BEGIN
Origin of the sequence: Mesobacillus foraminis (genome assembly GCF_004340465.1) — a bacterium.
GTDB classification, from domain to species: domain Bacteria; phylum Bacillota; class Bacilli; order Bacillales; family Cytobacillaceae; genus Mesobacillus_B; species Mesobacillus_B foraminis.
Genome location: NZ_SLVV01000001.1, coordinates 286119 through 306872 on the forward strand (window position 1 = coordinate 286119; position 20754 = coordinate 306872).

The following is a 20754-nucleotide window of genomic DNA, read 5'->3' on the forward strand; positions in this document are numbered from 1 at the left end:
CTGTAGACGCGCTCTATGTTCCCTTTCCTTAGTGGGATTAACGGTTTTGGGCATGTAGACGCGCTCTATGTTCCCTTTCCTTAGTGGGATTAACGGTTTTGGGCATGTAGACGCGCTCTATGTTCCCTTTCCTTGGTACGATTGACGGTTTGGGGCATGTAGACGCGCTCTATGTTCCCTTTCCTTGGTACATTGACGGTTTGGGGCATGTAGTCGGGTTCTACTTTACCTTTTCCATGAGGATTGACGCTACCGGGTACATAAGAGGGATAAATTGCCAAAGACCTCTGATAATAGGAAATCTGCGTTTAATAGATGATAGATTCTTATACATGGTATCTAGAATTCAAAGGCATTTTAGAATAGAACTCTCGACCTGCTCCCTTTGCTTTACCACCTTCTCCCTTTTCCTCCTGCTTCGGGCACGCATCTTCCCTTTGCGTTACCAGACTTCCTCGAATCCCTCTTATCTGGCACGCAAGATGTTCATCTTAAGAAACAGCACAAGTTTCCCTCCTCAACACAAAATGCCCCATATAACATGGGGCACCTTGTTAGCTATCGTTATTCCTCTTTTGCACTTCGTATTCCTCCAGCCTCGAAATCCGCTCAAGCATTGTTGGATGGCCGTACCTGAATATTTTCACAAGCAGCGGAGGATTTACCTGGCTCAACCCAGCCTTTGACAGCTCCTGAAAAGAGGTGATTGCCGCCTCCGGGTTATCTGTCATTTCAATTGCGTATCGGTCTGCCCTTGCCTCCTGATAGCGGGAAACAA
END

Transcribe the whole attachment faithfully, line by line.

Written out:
Origin of the sequence: Mesobacillus foraminis (genome assembly GCF_004340465.1) — a bacterium.
GTDB classification, from domain to species: domain Bacteria; phylum Bacillota; class Bacilli; order Bacillales; family Cytobacillaceae; genus Mesobacillus_B; species Mesobacillus_B foraminis.
Genome location: NZ_SLVV01000001.1, coordinates 286119 through 306872 on the forward strand (window position 1 = coordinate 286119; position 20754 = coordinate 306872).

The following is a 20754-nucleotide window of genomic DNA, read 5'->3' on the forward strand; positions in this document are numbered from 1 at the left end:
CTGTAGACGCGCTCTATGTTCCCTTTCCTTAGTGGGATTAACGGTTTTGGGCATGTAGACGCGCTCTATGTTCCCTTTCCTTAGTGGGATTAACGGTTTTGGGCATGTAGACGCGCTCTATGTTCCCTTTCCTTGGTACGATTGACGGTTTGGGGCATGTAGACGCGCTCTATGTTCCCTTTCCTTGGTACATTGACGGTTTGGGGCATGTAGTCGGGTTCTACTTTACCTTTTCCATGAGGATTGACGCTACCGGGTACATAAGAGGGATAAATTGCCAAAGACCTCTGATAATAGGAAATCTGCGTTTAATAGATGATAGATTCTTATACATGGTATCTAGAATTCAAAGGCATTTTAGAATAGAACTCTCGACCTGCTCCCTTTGCTTTACCACCTTCTCCCTTTTCCTCCTGCTTCGGGCACGCATCTTCCCTTTGCGTTACCAGACTTCCTCGAATCCCTCTTATCTGGCACGCAAGATGTTCATCTTAAGAAACAGCACAAGTTTCCCTCCTCAACACAAAATGCCCCATATAACATGGGGCACCTTGTTAGCTATCGTTATTCCTCTTTTGCACTTCGTATTCCTCCAGCCTCGAAATCCGCTCAAGCATTGTTGGATGGCCGTACCTGAATATTTTCACAAGCAGCGGAGGATTTACCTGGCTCAACCCAGCCTTTGACAGCTCCTGAAAAGAGGTGATTGCCGCCTCCGGGTTATCTGTCATTTCAATTGCGTATCGGTCTGCCCTTGCCTCCTGATAGCGGGAAACAA